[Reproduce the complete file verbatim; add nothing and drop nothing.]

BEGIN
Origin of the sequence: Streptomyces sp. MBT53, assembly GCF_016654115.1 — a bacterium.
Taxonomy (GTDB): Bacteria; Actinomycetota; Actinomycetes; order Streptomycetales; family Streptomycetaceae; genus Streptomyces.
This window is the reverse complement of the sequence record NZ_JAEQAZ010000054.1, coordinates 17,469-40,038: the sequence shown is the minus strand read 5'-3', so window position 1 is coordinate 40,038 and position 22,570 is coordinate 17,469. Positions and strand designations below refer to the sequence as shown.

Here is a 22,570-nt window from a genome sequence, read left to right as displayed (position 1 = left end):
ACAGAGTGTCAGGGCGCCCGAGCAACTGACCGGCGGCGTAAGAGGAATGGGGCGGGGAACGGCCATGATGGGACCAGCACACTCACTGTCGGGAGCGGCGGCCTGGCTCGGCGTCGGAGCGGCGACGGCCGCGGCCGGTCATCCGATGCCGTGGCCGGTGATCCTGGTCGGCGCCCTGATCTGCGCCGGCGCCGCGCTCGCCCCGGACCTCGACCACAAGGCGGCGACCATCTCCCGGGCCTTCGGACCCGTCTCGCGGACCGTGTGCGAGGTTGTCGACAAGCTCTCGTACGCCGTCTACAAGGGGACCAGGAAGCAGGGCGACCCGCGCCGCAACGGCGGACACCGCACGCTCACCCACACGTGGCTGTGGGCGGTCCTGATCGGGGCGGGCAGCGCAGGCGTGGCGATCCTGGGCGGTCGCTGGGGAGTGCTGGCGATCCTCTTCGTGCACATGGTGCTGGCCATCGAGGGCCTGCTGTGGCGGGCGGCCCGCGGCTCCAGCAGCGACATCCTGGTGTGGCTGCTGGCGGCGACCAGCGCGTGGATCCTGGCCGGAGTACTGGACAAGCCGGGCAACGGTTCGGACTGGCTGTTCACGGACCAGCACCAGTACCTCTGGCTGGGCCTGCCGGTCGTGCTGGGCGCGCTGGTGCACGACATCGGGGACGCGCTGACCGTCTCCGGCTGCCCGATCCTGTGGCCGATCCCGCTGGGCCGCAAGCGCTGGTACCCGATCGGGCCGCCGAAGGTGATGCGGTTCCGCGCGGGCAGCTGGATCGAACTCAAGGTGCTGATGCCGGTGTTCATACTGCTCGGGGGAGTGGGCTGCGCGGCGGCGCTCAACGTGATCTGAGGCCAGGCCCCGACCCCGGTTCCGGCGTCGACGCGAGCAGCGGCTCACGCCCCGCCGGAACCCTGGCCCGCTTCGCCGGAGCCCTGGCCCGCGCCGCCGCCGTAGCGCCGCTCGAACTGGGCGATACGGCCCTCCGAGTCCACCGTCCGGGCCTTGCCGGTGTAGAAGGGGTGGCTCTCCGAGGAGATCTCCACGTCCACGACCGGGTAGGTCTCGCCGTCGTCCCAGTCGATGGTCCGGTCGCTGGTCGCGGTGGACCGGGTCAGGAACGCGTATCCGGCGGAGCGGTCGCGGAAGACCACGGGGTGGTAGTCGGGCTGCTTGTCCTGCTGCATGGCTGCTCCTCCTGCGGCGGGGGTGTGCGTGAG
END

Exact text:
Origin of the sequence: Streptomyces sp. MBT53, assembly GCF_016654115.1 — a bacterium.
Taxonomy (GTDB): Bacteria; Actinomycetota; Actinomycetes; order Streptomycetales; family Streptomycetaceae; genus Streptomyces.
This window is the reverse complement of the sequence record NZ_JAEQAZ010000054.1, coordinates 17,469-40,038: the sequence shown is the minus strand read 5'-3', so window position 1 is coordinate 40,038 and position 22,570 is coordinate 17,469. Positions and strand designations below refer to the sequence as shown.

Here is a 22,570-nt window from a genome sequence, read left to right as displayed (position 1 = left end):
ACAGAGTGTCAGGGCGCCCGAGCAACTGACCGGCGGCGTAAGAGGAATGGGGCGGGGAACGGCCATGATGGGACCAGCACACTCACTGTCGGGAGCGGCGGCCTGGCTCGGCGTCGGAGCGGCGACGGCCGCGGCCGGTCATCCGATGCCGTGGCCGGTGATCCTGGTCGGCGCCCTGATCTGCGCCGGCGCCGCGCTCGCCCCGGACCTCGACCACAAGGCGGCGACCATCTCCCGGGCCTTCGGACCCGTCTCGCGGACCGTGTGCGAGGTTGTCGACAAGCTCTCGTACGCCGTCTACAAGGGGACCAGGAAGCAGGGCGACCCGCGCCGCAACGGCGGACACCGCACGCTCACCCACACGTGGCTGTGGGCGGTCCTGATCGGGGCGGGCAGCGCAGGCGTGGCGATCCTGGGCGGTCGCTGGGGAGTGCTGGCGATCCTCTTCGTGCACATGGTGCTGGCCATCGAGGGCCTGCTGTGGCGGGCGGCCCGCGGCTCCAGCAGCGACATCCTGGTGTGGCTGCTGGCGGCGACCAGCGCGTGGATCCTGGCCGGAGTACTGGACAAGCCGGGCAACGGTTCGGACTGGCTGTTCACGGACCAGCACCAGTACCTCTGGCTGGGCCTGCCGGTCGTGCTGGGCGCGCTGGTGCACGACATCGGGGACGCGCTGACCGTCTCCGGCTGCCCGATCCTGTGGCCGATCCCGCTGGGCCGCAAGCGCTGGTACCCGATCGGGCCGCCGAAGGTGATGCGGTTCCGCGCGGGCAGCTGGATCGAACTCAAGGTGCTGATGCCGGTGTTCATACTGCTCGGGGGAGTGGGCTGCGCGGCGGCGCTCAACGTGATCTGAGGCCAGGCCCCGACCCCGGTTCCGGCGTCGACGCGAGCAGCGGCTCACGCCCCGCCGGAACCCTGGCCCGCTTCGCCGGAGCCCTGGCCCGCGCCGCCGCCGTAGCGCCGCTCGAACTGGGCGATACGGCCCTCCGAGTCCACCGTCCGGGCCTTGCCGGTGTAGAAGGGGTGGCTCTCCGAGGAGATCTCCACGTCCACGACCGGGTAGGTCTCGCCGTCGTCCCAGTCGATGGTCCGGTCGCTGGTCGCGGTGGACCGGGTCAGGAACGCGTATCCGGCGGAGCGGTCGCGGAAGACCACGGGGTGGTAGTCGGGCTGCTTGTCCTGCTGCATGGCTGCTCCTCCTGCGGCGGGGGTGTGCGTGAG